Welcome back to the Creative Life Adventure.
I’ve been thinking about disruption lately. As a movie buff and a long-time Netflix customer, I’ve gone on a roller coaster ride of near worship for Netflix in the early days to disappointment more recently. At the peak of the DVD years Netflix was THE company for movie lovers. Netflix was an industry disruptor, offering a much larger catalog than any physical store could maintain and doing it all by mail for a flat monthly fee. A vast collection of obscure movies were available and if Netflix didn’t have a particular film, customers could make suggestions. I watched several movies after suggesting them to Netflix (I would venture that others had suggested those films, also) that I might never have seen otherwise. These days, of course, the DVD selection is becoming increasingly limited and streaming is the thing. And the streaming is increasingly content that was developed by Netflix. So now the company is a different kind of disruptor, competing with film studios and movie theaters rather than retailers offering post-theatrical releases.
In doing this, Netflix is also disrupting creative expression. Writers, actors, directors, everyone involved in the process, are creating “seasons” of programs offered throughout the year and available for viewing all at once, very different from the weekly, calendar-driven episodic seasons historically offered by TV networks. Other TV productions have followed suit, from Showtime’s Twin Peaks revival to The X-Files “10th season” (and upcoming 11th season!) on Fox. In some ways, this seems creatively liberating, freeing storytellers from the confinement of a set number of episodes scripted for commercial breaks or a two-hour theatrical release. But for die-hard movie fans, it can take some getting used to, especially when some of the most common alternatives are superhero mega-franchises.
This is an example of disruption at an industry-wide level. Similar to what Warby Parker has tried to do with eyewear or 23andMe is trying to do with research and personal genetic testing. The 7 ideas blog published an intriguing list of different approaches to industry disruption, such as reducing complexity or identifying new target markets.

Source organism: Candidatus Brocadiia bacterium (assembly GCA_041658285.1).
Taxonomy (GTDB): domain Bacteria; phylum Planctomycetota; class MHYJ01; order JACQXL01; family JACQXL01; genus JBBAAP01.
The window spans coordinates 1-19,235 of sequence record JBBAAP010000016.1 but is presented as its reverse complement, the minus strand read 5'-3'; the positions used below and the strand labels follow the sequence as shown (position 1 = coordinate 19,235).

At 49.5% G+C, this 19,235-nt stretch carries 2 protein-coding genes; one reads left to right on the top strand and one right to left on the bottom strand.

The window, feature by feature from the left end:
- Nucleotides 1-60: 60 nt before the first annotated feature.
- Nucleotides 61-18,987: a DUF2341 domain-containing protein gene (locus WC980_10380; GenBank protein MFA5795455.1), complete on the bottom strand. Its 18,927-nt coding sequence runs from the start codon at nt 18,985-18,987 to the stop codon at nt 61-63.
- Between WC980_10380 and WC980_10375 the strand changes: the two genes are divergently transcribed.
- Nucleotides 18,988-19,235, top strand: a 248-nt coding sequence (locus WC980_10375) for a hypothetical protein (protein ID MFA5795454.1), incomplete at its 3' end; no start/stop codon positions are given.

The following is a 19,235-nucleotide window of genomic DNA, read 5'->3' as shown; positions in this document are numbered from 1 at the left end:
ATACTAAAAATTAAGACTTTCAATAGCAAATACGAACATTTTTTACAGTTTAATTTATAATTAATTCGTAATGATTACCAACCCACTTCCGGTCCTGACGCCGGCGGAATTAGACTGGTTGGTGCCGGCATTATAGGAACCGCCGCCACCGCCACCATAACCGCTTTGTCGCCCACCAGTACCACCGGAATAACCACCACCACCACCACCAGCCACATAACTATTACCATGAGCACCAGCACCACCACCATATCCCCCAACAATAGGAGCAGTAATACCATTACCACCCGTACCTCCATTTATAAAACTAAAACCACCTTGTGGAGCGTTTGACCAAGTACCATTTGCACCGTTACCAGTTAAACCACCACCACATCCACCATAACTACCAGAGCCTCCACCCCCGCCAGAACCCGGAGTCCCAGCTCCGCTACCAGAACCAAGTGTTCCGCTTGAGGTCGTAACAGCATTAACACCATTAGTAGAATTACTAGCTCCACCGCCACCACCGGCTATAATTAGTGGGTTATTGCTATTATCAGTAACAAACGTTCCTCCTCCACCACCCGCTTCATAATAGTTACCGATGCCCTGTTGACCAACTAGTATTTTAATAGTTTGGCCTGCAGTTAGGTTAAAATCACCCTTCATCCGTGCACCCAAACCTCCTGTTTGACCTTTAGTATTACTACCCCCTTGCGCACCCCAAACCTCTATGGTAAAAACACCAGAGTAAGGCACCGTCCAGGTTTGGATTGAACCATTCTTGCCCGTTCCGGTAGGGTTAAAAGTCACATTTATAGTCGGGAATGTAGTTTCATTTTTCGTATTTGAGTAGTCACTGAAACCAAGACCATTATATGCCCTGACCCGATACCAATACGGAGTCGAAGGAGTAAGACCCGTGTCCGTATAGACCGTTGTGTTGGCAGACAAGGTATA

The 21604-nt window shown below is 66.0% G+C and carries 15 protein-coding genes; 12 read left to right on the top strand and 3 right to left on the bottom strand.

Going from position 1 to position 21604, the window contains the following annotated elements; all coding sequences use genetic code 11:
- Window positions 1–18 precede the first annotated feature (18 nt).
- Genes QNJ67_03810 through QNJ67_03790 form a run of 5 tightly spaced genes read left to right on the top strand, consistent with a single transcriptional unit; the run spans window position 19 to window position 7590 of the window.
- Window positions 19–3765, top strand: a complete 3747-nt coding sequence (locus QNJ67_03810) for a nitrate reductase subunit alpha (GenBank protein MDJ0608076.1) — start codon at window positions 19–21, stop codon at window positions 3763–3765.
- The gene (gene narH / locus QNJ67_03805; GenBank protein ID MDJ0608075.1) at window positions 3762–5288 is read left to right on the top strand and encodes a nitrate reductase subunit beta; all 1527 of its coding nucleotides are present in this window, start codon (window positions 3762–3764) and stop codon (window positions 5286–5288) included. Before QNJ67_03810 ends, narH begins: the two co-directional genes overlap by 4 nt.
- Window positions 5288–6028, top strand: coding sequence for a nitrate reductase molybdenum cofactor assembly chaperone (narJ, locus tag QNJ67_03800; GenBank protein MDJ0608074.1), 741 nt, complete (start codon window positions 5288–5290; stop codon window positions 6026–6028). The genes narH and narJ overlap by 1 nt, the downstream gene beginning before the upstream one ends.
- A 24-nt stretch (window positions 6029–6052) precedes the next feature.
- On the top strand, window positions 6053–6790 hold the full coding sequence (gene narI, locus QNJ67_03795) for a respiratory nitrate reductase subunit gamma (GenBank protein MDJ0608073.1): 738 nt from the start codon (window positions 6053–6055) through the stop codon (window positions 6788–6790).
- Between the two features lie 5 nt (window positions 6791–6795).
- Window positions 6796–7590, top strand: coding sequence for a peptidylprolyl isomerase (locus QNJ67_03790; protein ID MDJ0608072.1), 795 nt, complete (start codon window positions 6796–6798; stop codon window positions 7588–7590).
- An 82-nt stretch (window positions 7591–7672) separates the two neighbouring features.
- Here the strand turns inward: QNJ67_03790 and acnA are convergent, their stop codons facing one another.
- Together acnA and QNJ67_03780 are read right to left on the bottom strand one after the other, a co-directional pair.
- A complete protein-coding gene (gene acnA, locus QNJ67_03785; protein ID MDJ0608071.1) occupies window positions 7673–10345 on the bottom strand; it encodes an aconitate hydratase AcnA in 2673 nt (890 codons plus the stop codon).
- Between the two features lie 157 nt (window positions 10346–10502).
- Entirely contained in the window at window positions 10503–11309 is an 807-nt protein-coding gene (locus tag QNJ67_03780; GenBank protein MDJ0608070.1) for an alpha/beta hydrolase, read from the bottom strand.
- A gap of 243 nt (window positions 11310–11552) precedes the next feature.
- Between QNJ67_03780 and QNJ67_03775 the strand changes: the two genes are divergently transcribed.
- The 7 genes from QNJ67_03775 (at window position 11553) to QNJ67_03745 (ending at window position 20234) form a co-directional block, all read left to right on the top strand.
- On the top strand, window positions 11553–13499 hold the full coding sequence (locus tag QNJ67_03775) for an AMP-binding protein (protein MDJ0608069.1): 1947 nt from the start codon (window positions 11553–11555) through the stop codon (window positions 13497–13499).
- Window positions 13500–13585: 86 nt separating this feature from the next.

One of my goals with this blog is to consider how these broader concepts can be applied in our individual lives. On a personal level, it might involve changes like getting rid of a television to disrupt how we spend our time. Or setting a personal budget to control spending. My wife and I made a surprisingly positive disruption to our finances and our anxiety levels by shopping at a smaller, low-price grocery store instead of a big-box store.
Professionally, we can disrupt our lives by applying for a job we really want in some unorthodox way, like these people did. Or committing to a schedule that makes time for creative expression like writing or painting. Or combining your passions for fashion and gardening into a designer scarecrow business.
For some reason, while I’m thinking about disruption, my mind keeps coming back to Jimmy Breslin, who passed away in March, 2017. Breslin was best known for two columns he wrote in November, 1963. A disruptive force in journalism who criticized reporters who “haven’t left the office,” Breslin generated his fair share of controversy but made his career by meeting people and telling stories that would not have been told otherwise.
What are some ways you can disrupt your own life or career? Is there something you can eliminate or add? A habit you can change? Meet a more diverse array of people or expose yourself to new ways of thinking? If you find yourself stuck in a creative rut, experiment with different methods of disruption. Even small-scale disruptions can have a dramatic long-term impact on your life and career. And you never know when you might change an industry as a result.